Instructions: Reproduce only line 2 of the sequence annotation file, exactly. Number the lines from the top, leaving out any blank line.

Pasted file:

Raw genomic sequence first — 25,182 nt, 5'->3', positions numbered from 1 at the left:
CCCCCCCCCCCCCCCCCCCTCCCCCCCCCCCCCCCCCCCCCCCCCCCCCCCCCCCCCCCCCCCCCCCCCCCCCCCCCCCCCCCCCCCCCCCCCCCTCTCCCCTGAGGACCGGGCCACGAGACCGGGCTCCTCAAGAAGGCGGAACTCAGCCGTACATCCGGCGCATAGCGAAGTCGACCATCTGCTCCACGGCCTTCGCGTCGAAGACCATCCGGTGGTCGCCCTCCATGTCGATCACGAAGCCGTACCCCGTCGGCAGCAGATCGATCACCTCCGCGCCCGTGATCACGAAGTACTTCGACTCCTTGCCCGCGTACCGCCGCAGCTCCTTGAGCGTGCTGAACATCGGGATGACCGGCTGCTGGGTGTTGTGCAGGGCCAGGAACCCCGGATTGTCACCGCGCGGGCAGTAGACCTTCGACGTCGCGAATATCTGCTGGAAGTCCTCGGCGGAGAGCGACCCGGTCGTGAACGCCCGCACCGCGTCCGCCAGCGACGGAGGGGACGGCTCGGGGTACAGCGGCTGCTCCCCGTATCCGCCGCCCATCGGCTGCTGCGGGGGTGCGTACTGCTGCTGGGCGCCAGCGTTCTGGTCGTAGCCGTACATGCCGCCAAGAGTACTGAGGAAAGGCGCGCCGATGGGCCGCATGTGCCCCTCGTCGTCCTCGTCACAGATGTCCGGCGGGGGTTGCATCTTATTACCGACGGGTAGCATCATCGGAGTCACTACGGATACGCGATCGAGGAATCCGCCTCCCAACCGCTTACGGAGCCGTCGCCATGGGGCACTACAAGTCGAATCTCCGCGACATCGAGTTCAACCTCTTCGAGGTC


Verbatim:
CCCCCCCCCCCCCCCCCCCTCCCCCCCCCCCCCCCCCCCCCCCCCCCCCCCCCCCCCCCCCCCCCCCCCCCCCCCCCCCCCCCCCCCCCCCCCCCTCTCCCCTGAGGACCGGGCCACGAGACCGGGCTCCTCAAGAAGGCGGAACTCAGCCGTACATCCGGCGCATAGCGAAGTCGACCATCTGCTCCACGGCCTTCGCGTCGAAGACCATCCGGTGGTCGCCCTCCATGTCGATCACGAAGCCGTACCCCGTCGGCAGCAGATCGATCACCTCCGCGCCCGTGATCACGAAGTACTTCGACTCCTTGCCCGCGTACCGCCGCAGCTCCTTGAGCGTGCTGAACATCGGGATGACCGGCTGCTGGGTGTTGTGCAGGGCCAGGAACCCCGGATTGTCACCGCGCGGGCAGTAGACCTTCGACGTCGCGAATATCTGCTGGAAGTCCTCGGCGGAGAGCGACCCGGTCGTGAACGCCCGCACCGCGTCCGCCAGCGACGGAGGGGACGGCTCGGGGTACAGCGGCTGCTCCCCGTATCCGCCGCCCATCGGCTGCTGCGGGGGTGCGTACTGCTGCTGGGCGCCAGCGTTCTGGTCGTAGCCGTACATGCCGCCAAGAGTACTGAGGAAAGGCGCGCCGATGGGCCGCATGTGCCCCTCGTCGTCCTCGTCACAGATGTCCGGCGGGGGTTGCATCTTATTACCGACGGGTAGCATCATCGGAGTCACTACGGATACGCGATCGAGGAATCCGCCTCCCAACCGCTTACGGAGCCGTCGCCATGGGGCACTACAAGTCGAATCTCCGCGACATCGAGTTCAACCTCTTCGAGGTC